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Suboxone

Last reviewed on RxList: 11/11/2019
Suboxone Side Effects Center

Medical Editor: John P. Cunha, DO, FACOEP

Last reviewed on RxList 11/11/2019

What Is Suboxone?

Suboxone (buprenorphine and naloxone) is a combination of two opioid receptor antagonists used in the maintenance treatment of opioid addiction.

What Are Side Effects for Suboxone?

Side effects of Suboxone include:

  • mouth numbness,
  • mouth redness,
  • mouth pain,
  • headache,
  • dizziness,
  • numbness or tingling,
  • drowsiness,
  • sleep problems (insomnia),
  • stomach pain,
  • vomiting,
  • constipation,
  • feeling drunk, or
  • trouble concentrating.

Get medical help right away if you have serious side effects of Suboxone including:

  • fainting,
  • fast or irregular heartbeat,
  • severe dizziness,
  • mental/mood changes (such as agitation, confusion, hallucinations),
  • slow or shallow breathing,
  • unusual drowsiness, or
  • difficulty waking up.

Dosage for Suboxone

Suboxone is intended for sublingual administration and is available in two dosage strengths:

  • 2 mg buprenorphine with 0.5 mg naloxone, and
  • 8 mg buprenorphine with 2 mg naloxone

What Drugs, Substances, or Supplements Interact with Suboxone?

Suboxone may interact with other drugs including:

  • benzodiazepines,
  • erythromycin,
  • rifampin, and
  • HIV protease inhibitors
  • Buprenorphine and naloxone may dangerously increase the effects of other drugs that cause drowsiness.

    Suboxone During Pregnancy and Breastfeeding

    Neonatal withdrawal has been reported in the infants of women treated with buprenorphine during pregnancy. Breastfeeding is not advised in mothers treated with buprenorphine products as it is known to pass into breast milk.

    Additional Information

    Our Suboxone Side Effects Drug Center provides a comprehensive view of available drug information on the potential side effects when taking this medication.

    This is not a complete list of side effects and others may occur. Call your doctor for medical advice about side effects. You may report side effects to FDA at 1-800-FDA-1088.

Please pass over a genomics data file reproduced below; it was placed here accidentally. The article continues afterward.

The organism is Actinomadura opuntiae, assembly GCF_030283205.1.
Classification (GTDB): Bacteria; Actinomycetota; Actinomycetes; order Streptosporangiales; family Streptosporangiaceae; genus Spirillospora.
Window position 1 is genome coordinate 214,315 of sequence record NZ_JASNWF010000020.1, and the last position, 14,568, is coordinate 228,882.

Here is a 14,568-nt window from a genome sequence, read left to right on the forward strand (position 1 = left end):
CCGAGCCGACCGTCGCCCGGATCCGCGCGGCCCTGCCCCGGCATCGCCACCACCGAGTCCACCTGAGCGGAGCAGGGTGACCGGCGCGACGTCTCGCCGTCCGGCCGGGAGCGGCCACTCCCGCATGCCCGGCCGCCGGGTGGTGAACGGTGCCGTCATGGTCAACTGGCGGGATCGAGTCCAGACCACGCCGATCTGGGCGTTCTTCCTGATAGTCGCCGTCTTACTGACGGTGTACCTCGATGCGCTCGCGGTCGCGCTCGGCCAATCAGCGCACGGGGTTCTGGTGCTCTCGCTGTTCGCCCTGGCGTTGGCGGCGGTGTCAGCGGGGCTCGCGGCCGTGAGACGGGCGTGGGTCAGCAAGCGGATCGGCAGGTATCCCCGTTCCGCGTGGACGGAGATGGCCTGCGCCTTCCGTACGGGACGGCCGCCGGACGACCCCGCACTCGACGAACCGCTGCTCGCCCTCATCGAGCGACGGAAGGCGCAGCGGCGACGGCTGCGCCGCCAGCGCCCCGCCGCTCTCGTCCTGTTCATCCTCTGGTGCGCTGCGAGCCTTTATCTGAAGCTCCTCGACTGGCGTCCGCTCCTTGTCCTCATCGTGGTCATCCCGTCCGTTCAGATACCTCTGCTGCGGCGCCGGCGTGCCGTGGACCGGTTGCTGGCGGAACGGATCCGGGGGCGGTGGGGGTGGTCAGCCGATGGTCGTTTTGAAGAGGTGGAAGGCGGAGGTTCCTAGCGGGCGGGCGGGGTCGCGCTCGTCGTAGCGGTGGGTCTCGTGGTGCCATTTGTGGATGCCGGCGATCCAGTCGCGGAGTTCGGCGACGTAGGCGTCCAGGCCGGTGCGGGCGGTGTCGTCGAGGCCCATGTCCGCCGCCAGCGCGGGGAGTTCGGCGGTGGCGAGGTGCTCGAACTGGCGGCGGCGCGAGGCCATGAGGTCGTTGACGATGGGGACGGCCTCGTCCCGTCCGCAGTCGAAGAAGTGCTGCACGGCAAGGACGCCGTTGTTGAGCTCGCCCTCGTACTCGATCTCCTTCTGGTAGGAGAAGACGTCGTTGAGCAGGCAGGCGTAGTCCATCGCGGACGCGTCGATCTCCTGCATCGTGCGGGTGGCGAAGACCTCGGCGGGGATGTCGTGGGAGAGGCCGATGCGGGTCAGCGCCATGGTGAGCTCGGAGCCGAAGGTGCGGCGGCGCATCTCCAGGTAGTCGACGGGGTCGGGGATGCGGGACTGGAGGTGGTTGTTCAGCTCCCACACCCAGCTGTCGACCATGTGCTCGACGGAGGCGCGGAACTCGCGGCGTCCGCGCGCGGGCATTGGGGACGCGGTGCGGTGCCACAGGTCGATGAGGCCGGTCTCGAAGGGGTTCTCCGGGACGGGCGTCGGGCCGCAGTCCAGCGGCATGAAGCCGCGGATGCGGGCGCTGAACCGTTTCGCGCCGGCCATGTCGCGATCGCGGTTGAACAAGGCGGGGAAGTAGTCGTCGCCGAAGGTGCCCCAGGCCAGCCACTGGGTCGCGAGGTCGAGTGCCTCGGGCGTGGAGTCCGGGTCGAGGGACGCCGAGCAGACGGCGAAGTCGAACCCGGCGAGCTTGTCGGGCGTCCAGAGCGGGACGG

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Suboxone Consumer Information

Get emergency medical help if you have signs of an allergic reaction: hives; difficult breathing; swelling of your face, lips, tongue, or throat.

Like other narcotic medicines, buprenorphine and naloxone can slow your breathing. Death may occur if breathing becomes too weak. A person caring for you should seek emergency medical attention if you have slow breathing with long pauses, blue colored lips, or if you are hard to wake up.

Call your doctor at once or seek emergency medical attention if you have:

  • weak or shallow breathing, breathing that stops during sleep;
  • a light-headed feeling, like you might pass out;
  • confusion, loss of coordination, extreme weakness;
  • blurred vision, slurred speech;
  • liver problems--upper stomach pain, loss of appetite, dark urine, clay-colored stools, jaundice (yellowing of the skin or eyes);
  • low cortisol levels--nausea, vomiting, loss of appetite, dizziness, worsening tiredness or weakness; or
  • opioid withdrawal symptoms--shivering, goose bumps, increased sweating, feeling hot or cold, runny nose, watery eyes, diarrhea, muscle pain.

Seek medical attention right away if you have symptoms of serotonin syndrome, such as: agitation, hallucinations, fever, sweating, shivering, fast heart rate, muscle stiffness, twitching, loss of coordination, nausea, vomiting, or diarrhea.

Long-term use of opioid medication may affect fertility (ability to have children) in men or women. It is not known whether opioid effects on fertility are permanent.

Common side effects may include:

  • dizziness, drowsiness, blurred vision, feeling drunk, trouble concentrating;
  • withdrawal symptoms;
  • tongue pain, redness or numbness inside your mouth;
  • nausea, vomiting, constipation;
  • headache, back pain;
  • fast or pounding heartbeats, increased sweating; or
  • sleep problems (insomnia).

This is not a complete list of side effects and others may occur. Call your doctor for medical advice about side effects. You may report side effects to FDA at 1-800-FDA-1088.

Read the entire detailed patient monograph for Suboxone (Buprenorphine HCl and naloxone HCl)

Suboxone Professional Information

SIDE EFFECTS